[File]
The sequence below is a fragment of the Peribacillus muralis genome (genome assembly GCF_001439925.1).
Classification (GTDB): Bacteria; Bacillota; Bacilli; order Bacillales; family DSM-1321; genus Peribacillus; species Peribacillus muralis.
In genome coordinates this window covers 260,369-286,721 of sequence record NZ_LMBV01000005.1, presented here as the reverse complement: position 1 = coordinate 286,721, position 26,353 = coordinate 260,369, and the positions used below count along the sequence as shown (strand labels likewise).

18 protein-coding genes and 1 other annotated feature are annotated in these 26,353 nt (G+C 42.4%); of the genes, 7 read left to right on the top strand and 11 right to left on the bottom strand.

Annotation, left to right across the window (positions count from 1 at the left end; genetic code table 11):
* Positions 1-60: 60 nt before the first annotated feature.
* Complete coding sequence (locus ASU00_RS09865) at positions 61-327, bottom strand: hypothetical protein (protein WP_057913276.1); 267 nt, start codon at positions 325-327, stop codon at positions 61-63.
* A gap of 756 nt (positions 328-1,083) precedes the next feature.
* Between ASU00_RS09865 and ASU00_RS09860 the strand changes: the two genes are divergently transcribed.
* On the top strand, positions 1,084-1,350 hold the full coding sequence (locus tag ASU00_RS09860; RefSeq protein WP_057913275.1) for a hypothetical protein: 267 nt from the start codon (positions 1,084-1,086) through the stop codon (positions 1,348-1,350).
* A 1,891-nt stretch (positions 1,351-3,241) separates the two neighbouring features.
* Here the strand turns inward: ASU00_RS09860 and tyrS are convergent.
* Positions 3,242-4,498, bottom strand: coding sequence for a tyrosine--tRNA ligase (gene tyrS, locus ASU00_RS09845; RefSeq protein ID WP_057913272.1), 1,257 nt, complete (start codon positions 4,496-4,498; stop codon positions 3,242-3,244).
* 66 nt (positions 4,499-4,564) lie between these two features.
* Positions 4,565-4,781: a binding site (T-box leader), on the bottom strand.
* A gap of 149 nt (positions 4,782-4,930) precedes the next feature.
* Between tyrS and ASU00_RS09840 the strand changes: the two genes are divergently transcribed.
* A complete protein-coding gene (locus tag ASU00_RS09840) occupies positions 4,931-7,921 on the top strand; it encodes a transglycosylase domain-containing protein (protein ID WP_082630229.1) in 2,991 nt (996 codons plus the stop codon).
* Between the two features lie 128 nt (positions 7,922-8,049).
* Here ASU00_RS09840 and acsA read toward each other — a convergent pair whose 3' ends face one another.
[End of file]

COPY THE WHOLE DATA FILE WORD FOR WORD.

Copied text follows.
The sequence below is a fragment of the Peribacillus muralis genome (genome assembly GCF_001439925.1).
Classification (GTDB): Bacteria; Bacillota; Bacilli; order Bacillales; family DSM-1321; genus Peribacillus; species Peribacillus muralis.
In genome coordinates this window covers 260,369-286,721 of sequence record NZ_LMBV01000005.1, presented here as the reverse complement: position 1 = coordinate 286,721, position 26,353 = coordinate 260,369, and the positions used below count along the sequence as shown (strand labels likewise).

18 protein-coding genes and 1 other annotated feature are annotated in these 26,353 nt (G+C 42.4%); of the genes, 7 read left to right on the top strand and 11 right to left on the bottom strand.

Annotation, left to right across the window (positions count from 1 at the left end; genetic code table 11):
* Positions 1-60: 60 nt before the first annotated feature.
* Complete coding sequence (locus ASU00_RS09865) at positions 61-327, bottom strand: hypothetical protein (protein WP_057913276.1); 267 nt, start codon at positions 325-327, stop codon at positions 61-63.
* A gap of 756 nt (positions 328-1,083) precedes the next feature.
* Between ASU00_RS09865 and ASU00_RS09860 the strand changes: the two genes are divergently transcribed.
* On the top strand, positions 1,084-1,350 hold the full coding sequence (locus tag ASU00_RS09860; RefSeq protein WP_057913275.1) for a hypothetical protein: 267 nt from the start codon (positions 1,084-1,086) through the stop codon (positions 1,348-1,350).
* A 1,891-nt stretch (positions 1,351-3,241) separates the two neighbouring features.
* Here the strand turns inward: ASU00_RS09860 and tyrS are convergent.
* Positions 3,242-4,498, bottom strand: coding sequence for a tyrosine--tRNA ligase (gene tyrS, locus ASU00_RS09845; RefSeq protein ID WP_057913272.1), 1,257 nt, complete (start codon positions 4,496-4,498; stop codon positions 3,242-3,244).
* 66 nt (positions 4,499-4,564) lie between these two features.
* Positions 4,565-4,781: a binding site (T-box leader), on the bottom strand.
* A gap of 149 nt (positions 4,782-4,930) precedes the next feature.
* Between tyrS and ASU00_RS09840 the strand changes: the two genes are divergently transcribed.
* A complete protein-coding gene (locus tag ASU00_RS09840) occupies positions 4,931-7,921 on the top strand; it encodes a transglycosylase domain-containing protein (protein ID WP_082630229.1) in 2,991 nt (996 codons plus the stop codon).
* Between the two features lie 128 nt (positions 7,922-8,049).
* Here ASU00_RS09840 and acsA read toward each other — a convergent pair whose 3' ends face one another.